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Payroll Tax

Of all the taxes in this country, surely payroll tax is the most absurd. It sends a very clear and succinct message to employers: do not hire any additional employees because, if you do, you’ll pay the price, literally.

Many are unconcerned about this impost, claiming it’s a hit that affects big businesses rather than small ones. But the little guys can be just as impacted.


The tax is calculated by applying a percentage to the cost of wages once an employer reaches a certain threshold. In some states such as Victoria, the threshold is quite low at just $550,000, which means more firms are caught in the net. Other states or, in this case a territory, are more relaxed. In the ACT, for example, it’s set at $1.85 million.


Based on the average full-time wage, payroll tax captures businesses with as few as seven employees and maybe even fewer if the jobs attract a hefty salary. And the tax to be paid varies from as low as 4.75 per cent in Queensland to as high as 6.85 per cent in the nation’s capital. It’s quite a blow for businesses that might not have sufficient cash flow, profit or bank balances.


An entrepreneurial friend of mine remarked a few days ago he’s preparing to pay it for the first time. He had mixed emotions. On the one hand, he saw it as a great problem to have, since it reflected the growing nature of his successful business. On the other, the tax bill came as an unbudgeted surprise and an unwelcome sting just when he was planning to reinvest surplus funds.


For him, though, it’s really not a big deal. He has enough money sitting in an account to easily meet his tax obligations. Others aren’t so fortunate.


This was evident in Western Australia last month. In response to the government’s decision to defer an increase to the threshold, the Chamber of Commerce and Industry surveyed 600 of its members. Approximately eight in ten said they were now less likely to take on new employees. A similar number were also disinclined to raise wages.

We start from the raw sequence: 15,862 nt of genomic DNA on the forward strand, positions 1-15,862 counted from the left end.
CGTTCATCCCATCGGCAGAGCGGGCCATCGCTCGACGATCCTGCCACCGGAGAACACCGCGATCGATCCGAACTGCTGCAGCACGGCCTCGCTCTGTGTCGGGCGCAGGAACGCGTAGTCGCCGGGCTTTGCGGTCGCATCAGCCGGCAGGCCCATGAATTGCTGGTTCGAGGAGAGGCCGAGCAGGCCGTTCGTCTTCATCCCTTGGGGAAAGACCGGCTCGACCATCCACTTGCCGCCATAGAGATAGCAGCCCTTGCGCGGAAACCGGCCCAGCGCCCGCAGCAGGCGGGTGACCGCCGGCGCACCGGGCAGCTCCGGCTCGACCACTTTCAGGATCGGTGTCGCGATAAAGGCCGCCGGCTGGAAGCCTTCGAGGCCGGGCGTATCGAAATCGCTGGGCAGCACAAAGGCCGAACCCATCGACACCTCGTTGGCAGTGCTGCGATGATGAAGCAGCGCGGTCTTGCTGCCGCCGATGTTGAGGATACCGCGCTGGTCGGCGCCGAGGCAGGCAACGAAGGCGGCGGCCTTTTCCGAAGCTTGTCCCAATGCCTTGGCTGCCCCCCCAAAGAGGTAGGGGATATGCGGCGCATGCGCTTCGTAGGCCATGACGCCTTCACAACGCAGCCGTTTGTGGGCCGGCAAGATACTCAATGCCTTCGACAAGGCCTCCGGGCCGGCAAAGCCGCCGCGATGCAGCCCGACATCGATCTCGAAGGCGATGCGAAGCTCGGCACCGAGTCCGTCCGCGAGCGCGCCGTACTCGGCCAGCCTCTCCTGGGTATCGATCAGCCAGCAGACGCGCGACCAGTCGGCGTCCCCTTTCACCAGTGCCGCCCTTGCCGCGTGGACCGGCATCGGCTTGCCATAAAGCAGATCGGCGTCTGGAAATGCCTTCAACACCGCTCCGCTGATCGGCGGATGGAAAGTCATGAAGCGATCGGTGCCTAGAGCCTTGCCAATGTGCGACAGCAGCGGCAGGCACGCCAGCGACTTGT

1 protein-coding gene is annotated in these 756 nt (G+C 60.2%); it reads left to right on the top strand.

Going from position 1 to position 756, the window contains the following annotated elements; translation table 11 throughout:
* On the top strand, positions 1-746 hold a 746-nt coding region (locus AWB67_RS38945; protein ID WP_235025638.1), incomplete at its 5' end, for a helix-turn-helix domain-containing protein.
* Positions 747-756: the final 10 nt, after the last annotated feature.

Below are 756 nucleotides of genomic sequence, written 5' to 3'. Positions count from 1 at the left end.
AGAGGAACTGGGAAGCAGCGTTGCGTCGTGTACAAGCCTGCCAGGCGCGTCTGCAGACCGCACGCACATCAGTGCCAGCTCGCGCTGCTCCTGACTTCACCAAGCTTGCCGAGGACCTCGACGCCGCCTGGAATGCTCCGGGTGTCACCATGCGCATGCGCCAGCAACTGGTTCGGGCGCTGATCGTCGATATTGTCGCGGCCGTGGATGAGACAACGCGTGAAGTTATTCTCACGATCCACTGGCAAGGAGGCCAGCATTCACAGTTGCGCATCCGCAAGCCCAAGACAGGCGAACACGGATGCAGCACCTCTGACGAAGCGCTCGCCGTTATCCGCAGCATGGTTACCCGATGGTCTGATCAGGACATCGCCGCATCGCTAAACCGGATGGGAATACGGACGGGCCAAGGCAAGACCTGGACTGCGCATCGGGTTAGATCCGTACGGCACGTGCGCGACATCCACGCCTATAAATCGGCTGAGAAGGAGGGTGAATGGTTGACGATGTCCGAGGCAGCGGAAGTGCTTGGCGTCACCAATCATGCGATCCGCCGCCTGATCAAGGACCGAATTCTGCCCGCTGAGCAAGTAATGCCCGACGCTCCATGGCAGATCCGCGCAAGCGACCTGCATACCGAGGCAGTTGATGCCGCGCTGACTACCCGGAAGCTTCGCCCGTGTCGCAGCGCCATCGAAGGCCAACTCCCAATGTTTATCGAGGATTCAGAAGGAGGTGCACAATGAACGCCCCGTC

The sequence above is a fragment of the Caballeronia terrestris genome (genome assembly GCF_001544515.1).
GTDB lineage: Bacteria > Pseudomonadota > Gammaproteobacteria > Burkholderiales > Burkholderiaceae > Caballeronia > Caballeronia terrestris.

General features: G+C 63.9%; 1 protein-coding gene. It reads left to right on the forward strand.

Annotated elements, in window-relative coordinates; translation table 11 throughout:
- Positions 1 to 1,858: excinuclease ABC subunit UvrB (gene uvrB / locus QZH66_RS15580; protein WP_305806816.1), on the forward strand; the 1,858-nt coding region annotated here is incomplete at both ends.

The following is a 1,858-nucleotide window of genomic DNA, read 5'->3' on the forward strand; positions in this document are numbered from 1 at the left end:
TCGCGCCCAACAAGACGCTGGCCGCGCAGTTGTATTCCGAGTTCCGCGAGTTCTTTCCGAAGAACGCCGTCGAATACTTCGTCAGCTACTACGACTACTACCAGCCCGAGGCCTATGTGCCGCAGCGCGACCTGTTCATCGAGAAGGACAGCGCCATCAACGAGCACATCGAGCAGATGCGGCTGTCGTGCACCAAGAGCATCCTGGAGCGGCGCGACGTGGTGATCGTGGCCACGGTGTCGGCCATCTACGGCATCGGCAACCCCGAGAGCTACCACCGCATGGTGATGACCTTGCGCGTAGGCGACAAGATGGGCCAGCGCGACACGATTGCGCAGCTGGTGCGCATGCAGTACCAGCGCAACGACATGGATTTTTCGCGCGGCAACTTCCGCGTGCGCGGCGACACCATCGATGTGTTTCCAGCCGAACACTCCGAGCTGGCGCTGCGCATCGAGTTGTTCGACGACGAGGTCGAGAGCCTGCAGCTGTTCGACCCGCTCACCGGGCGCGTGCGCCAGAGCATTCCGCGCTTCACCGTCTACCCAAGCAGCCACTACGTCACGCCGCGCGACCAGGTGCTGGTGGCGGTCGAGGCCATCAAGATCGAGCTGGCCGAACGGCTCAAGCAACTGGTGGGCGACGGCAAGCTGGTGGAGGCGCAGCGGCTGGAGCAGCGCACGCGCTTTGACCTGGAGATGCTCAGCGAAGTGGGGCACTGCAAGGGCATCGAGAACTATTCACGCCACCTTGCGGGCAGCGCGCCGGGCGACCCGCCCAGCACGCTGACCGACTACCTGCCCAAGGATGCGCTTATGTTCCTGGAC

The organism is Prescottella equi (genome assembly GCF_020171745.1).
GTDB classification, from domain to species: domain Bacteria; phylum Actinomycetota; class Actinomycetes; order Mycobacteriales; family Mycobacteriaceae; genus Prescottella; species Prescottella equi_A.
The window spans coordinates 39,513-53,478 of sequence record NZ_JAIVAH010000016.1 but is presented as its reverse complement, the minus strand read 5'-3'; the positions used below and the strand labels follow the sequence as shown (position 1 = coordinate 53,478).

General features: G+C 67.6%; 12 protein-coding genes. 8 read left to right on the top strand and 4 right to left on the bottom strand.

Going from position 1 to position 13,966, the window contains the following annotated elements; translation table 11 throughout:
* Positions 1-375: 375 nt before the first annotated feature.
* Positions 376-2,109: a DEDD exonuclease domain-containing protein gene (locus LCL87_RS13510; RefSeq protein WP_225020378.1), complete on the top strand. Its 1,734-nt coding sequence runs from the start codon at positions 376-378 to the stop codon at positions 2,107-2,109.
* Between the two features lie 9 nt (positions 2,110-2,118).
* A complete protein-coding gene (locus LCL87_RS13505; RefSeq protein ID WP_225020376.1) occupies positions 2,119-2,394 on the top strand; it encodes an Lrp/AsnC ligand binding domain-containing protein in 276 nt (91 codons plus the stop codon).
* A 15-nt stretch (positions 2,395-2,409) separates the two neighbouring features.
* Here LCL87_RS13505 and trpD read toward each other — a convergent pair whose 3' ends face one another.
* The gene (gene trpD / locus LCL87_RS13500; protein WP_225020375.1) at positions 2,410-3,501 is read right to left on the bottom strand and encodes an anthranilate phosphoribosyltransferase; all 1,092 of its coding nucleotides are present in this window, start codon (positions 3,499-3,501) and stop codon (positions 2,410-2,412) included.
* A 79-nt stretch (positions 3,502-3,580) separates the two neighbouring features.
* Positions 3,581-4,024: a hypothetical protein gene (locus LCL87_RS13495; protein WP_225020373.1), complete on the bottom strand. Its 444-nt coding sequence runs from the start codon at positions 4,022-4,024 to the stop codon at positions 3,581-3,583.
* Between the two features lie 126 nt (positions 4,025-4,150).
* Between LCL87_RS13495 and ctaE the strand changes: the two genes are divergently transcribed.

Now, whenever a lobby group releases a catastrophic survey, it’s always worth taking the findings with a grain of salt. They clearly have an agenda to push. In this instance, just because hundreds of businesses say they’ll hire fewer people doesn’t mean they’ll actually carry out the threat. If they think recruiting an extra person or two will lift their revenues by more than the subsequent tax implications, they’ll probably do it.


But why take the legislative risk? When there are other more logical avenues through which tax can be collected, why gamble with the one that could potentially prevent a rising unemployment rate?

The fact it’s an employment disincentive can be seen in the several states that offer payroll tax rebates to employers who hire the unemployed.


In New South Wales, there’s a $1000 rebate available to those who recruit a victim of a mass layoff, while in Tasmania there’s a generous rebate given to employers who create new positions. The fresh government in Queensland, too, has plans to introduce a rebate for every apprentice or trainee adopted in the sunshine state.

So clearly this is a detested tax that even politicians and their expert advisers implicitly acknowledge is an inefficient way to boost the budget. And yet, as the Federal Government’s recent tax discussion paper revealed, Australia “relies more on payroll tax than other OECD countries”.

But since it now accounts for 5 per cent of government revenues, don’t expect it to be eradicated anytime soon.




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